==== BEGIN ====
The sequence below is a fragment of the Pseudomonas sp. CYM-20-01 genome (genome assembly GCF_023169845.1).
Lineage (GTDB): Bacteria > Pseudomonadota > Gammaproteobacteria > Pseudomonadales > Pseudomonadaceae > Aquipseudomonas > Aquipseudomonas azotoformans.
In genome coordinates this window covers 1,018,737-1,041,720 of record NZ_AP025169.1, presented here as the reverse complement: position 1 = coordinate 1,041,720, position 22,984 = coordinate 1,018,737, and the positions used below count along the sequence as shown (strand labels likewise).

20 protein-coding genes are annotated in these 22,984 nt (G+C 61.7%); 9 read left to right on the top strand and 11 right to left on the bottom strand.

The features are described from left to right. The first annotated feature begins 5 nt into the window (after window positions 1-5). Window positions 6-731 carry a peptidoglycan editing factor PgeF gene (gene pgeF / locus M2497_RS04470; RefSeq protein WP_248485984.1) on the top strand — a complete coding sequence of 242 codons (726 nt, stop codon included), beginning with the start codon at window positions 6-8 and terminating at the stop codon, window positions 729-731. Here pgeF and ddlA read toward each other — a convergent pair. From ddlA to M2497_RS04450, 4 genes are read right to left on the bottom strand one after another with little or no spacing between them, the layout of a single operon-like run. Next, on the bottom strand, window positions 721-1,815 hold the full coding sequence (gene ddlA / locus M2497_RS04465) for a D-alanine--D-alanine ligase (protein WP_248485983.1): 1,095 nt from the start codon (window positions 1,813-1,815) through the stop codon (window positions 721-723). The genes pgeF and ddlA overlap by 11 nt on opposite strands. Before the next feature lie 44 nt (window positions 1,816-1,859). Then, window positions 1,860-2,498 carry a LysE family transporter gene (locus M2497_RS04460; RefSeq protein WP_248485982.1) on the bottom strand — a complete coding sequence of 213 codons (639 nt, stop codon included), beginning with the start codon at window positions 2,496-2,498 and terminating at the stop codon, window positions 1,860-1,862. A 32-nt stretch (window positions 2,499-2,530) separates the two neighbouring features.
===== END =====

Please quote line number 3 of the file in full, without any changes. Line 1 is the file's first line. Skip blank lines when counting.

In genome coordinates this window covers 1,018,737-1,041,720 of record NZ_AP025169.1, presented here as the reverse complement: position 1 = coordinate 1,041,720, position 22,984 = coordinate 1,018,737, and the positions used below count along the sequence as shown (strand labels likewise).